House Speaker Nancy Pelosi criticized Barr on Thursday, calling him one of Trump’s “henchmen.”
“The attorney general has stooped to such levels,” Pelosi said. “What a sad disappointment. The American people deserve better.”
The sharpened look at Barr’s activities comes at a time when many Democrats appear wary of prolonging the Ukraine inquiry that led to Trump’s impeachment. Pelosi and House Intelligence Committee Chairman Adam Schiff have put off—but not ruled out—a subpoena for former National Security Adviser John Bolton, who refused to participate in the House impeachment inquiry but later said he would testify in the Senate trial. Bolton is writing a book.
Issuing a subpoena for Bolton could bring dramatic testimony about Trump’s conduct, but also risk a court fight that could take months to resolve. Many Democrats privately say they want to look forward, not backward, and conduct oversight of the Republican president’s actions in real time.
First up will be examining whether Barr inappropriately intervened in the Stone case. Stone was convicted of lying to Congress, witness tampering and obstructing the House investigation into whether the Trump campaign coordinated with Russia to tip the 2016 election.
Trump congratulated the attorney general afterward on Twitter. Meanwhile, the four prosecutors on the case immediately withdrew.
Barr appeared to try and deflect some of the rising criticism Thursday, saying in an interview with ABC News that Trump’s tweets about Justice Department prosecutors and cases “make it impossible for me to do my job.” But he also said the decision to undo the sentencing recommendation was made before Trump tweeted about it, and he said the president had not asked him to intervene in any cases.
BELOIT—Construction on the downtown Beloit Snappers stadium could start on April 30, with the Beloit City Council to accept key documents related to the project at a meeting on Monday.
The council will refer three items to the Beloit Plan Commission including a planned urban development (PUD) application; a zoning map amendment; and a resolution starting the process to vacate a portion of Water Street near the stadium site. All three documents are vital to construction starting on time.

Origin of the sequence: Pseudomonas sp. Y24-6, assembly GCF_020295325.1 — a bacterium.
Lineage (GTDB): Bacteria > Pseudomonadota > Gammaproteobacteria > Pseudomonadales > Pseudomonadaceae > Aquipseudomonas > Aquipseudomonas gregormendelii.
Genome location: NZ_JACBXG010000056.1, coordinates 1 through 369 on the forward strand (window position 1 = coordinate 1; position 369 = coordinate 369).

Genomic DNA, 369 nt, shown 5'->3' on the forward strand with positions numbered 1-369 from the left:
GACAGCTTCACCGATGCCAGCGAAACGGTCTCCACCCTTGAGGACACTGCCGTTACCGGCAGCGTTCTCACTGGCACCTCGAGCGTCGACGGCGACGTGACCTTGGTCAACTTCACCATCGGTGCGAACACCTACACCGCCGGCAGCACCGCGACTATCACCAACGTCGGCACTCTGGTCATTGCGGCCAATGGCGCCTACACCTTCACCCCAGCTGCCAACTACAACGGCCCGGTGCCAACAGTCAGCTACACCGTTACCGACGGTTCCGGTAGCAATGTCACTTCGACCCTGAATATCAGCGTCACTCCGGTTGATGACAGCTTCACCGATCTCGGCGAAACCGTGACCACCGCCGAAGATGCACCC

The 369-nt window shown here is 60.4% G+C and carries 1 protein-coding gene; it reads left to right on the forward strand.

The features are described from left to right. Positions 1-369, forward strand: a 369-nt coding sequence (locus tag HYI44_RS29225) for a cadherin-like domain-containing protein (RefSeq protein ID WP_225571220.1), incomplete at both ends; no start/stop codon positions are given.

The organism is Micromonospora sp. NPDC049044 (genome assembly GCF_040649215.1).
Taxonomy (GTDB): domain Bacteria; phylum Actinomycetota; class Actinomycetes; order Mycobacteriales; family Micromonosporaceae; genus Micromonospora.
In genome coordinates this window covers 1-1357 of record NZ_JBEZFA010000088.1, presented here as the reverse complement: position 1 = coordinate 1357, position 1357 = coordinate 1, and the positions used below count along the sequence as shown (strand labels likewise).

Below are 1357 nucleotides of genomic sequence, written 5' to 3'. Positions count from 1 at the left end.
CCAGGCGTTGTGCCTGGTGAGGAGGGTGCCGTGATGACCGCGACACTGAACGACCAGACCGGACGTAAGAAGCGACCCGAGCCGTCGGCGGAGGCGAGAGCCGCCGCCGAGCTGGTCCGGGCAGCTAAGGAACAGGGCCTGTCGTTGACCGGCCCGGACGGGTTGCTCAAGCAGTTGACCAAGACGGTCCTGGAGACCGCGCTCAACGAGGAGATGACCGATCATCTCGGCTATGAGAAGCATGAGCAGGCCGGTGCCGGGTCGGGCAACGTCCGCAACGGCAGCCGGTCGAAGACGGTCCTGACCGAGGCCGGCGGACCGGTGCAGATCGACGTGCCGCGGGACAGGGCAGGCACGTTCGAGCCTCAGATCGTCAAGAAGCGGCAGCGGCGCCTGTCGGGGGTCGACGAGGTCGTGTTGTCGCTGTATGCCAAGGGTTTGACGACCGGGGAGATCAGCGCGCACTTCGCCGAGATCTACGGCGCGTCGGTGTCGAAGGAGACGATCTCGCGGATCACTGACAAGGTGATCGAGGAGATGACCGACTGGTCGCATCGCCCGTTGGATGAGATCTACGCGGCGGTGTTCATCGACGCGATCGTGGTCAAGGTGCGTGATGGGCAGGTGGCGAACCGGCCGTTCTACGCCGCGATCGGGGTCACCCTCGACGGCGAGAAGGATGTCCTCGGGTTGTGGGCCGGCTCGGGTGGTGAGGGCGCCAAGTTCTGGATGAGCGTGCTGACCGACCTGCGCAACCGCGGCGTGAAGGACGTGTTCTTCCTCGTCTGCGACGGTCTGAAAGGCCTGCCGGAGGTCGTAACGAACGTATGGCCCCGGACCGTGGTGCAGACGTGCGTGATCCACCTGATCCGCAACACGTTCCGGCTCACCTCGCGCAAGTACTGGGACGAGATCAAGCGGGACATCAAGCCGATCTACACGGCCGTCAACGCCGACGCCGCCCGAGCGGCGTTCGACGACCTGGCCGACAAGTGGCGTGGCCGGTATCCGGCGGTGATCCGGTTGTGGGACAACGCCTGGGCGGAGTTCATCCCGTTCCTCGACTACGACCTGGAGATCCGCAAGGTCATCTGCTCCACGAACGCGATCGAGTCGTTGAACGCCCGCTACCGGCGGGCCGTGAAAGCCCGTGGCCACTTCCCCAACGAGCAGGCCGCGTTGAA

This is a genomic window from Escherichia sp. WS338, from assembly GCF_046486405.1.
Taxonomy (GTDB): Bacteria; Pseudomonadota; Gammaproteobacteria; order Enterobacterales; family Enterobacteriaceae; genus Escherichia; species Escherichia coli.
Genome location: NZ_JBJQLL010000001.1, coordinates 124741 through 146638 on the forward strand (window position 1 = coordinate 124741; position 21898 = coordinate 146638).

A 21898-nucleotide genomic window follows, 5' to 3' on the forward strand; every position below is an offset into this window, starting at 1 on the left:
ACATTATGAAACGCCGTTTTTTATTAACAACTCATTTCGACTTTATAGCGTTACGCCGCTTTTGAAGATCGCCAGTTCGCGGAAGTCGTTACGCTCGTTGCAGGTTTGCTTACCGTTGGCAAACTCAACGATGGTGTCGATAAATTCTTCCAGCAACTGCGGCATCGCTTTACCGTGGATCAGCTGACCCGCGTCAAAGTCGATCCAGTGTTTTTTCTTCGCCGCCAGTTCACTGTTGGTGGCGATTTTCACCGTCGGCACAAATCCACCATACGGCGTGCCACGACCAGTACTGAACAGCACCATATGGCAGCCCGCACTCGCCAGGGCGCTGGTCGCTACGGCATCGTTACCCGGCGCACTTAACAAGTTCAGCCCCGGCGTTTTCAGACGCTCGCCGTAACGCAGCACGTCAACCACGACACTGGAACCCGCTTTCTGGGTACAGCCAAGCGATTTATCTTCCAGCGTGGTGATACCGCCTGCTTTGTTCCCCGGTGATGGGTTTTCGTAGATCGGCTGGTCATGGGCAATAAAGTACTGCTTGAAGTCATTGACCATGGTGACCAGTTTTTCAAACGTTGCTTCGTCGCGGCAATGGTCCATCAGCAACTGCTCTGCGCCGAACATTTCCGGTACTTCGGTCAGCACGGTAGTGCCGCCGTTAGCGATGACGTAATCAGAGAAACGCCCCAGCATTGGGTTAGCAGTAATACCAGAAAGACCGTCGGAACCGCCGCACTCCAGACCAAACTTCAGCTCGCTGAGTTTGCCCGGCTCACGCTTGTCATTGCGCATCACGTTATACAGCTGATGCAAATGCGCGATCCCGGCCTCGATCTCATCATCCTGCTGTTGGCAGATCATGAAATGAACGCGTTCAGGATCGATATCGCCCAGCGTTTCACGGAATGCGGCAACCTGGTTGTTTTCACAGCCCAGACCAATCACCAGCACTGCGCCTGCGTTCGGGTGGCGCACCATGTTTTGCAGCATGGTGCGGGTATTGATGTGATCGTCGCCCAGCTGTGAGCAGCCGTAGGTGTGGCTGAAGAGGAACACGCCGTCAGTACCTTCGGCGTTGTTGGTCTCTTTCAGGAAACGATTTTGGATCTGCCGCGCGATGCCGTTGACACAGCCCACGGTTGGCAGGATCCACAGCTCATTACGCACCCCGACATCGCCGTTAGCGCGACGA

The Plan Commission will meet on March 4 to possibly take action on vacating a portion of Water Street and the PUD application before both items could head to the council for final vote on March 16 (PUD) and April 20 (Water Street). The rezoning of the site is expected to head before council on March 16, according to Beloit Planning and Building Services Director Drew Pennington.
As previously reported by the Beloit Daily News, The PUD was submitted on Jan. 24 by Jones Petrie Rafinski on behalf of Hendricks Commercial Properties, the developer on the project. It shows construction on the $32 million stadium at 217 Shirland Avenue (just over nine acres) is expected to start on April 30 and be completed by April 1, 2021.
The land is owned by the City of Beloit and would be leased to the Riverbend Stadium Authority, the group set to manage stadium operations. The stadium authority is poised to enter into a lease agreement with the city for the land, which the city would continue to own. The stadium is expected to be used not only for the home of the Snappers, but also for hosting non-baseball events like soccer matches, football games, concerts and community gatherings, according to the PUD application.
Construction at the site is expected to include two parking lots, one south of Shirland Avenue across from the stadium and one immediately north of the stadium, consisting of 226 available parking spaces.